A military judge has temporarily halted a hearing to decide whether US soldier Pte Lynndie England, accused of abusing Iraqi prisoners, should stand trial.
England's lawyers want to call at least 40 more witnesses
Col Denise Arn ordered the recess to review a request by Pte England's lawyers to call dozens more witnesses, including top generals and politicians.
They include Vice-President Dick Cheney and Defence Secretary Donald Rumsfeld.
Pte England could face up to 38 years in prison. Her lawyers say she was acting under orders from superiors.
The Pentagon has denied sanctioning any rough treatment of prisoners, and describes the abuse as isolated incidents.
Pte England is to be charged with conspiracy to mistreat Iraqi prisoners, assaulting prisoners, committing acts prejudicial to good order, committing indecent acts, disobeying an order and creating and possessing sexually explicit photographs.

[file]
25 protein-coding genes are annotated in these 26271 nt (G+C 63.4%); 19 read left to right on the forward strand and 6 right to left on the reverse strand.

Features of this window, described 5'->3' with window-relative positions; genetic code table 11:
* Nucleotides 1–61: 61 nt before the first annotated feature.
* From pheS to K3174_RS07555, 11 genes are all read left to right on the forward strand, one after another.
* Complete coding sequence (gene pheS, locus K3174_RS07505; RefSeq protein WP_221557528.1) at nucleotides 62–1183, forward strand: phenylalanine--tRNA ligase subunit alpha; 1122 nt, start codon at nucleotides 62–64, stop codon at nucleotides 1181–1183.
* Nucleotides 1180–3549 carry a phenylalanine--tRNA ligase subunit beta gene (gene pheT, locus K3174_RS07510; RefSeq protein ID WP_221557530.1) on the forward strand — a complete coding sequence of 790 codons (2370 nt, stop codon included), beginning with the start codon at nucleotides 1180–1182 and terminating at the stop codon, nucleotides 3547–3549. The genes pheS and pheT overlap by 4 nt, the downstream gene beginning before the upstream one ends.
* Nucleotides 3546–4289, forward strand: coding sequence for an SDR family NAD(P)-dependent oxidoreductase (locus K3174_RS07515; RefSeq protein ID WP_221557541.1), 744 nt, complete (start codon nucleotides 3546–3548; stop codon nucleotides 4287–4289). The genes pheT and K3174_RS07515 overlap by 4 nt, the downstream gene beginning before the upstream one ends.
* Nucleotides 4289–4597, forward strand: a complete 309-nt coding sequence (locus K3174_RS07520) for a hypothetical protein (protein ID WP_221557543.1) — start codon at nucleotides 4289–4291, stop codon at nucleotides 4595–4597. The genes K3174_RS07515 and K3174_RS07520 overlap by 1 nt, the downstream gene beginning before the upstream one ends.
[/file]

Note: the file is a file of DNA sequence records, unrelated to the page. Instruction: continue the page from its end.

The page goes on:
Her face became familiar after she appeared in photographs pointing at prisoners' genitals and holding a naked Iraqi detainee on a leash.
Her lawyers have promised to mount a vigorous defence, denying the charges and blaming flawed American policies in Iraq.
They are asking to call at least 40 more witnesses.
Among them are Lt-Gen Ricardo Sanchez, the former commander of US forces in Iraq, and Kenneth Davis, a former sergeant in the military police who said intelligence officers led and directed abuse of inmates.
Lawyer Richard Hernandez said such evidence could be vital in demonstrating that Pte England was encouraged to abuse inmates.
Prosecution lawyer Capt John Bensen objected to more witnesses being called, saying that the defence was on a "wild goose chase" and many of the witnesses could not tell the hearing anything new.
It is not clear when the hearing will resume, though Col Arn said she meant to finish it as soon as possible.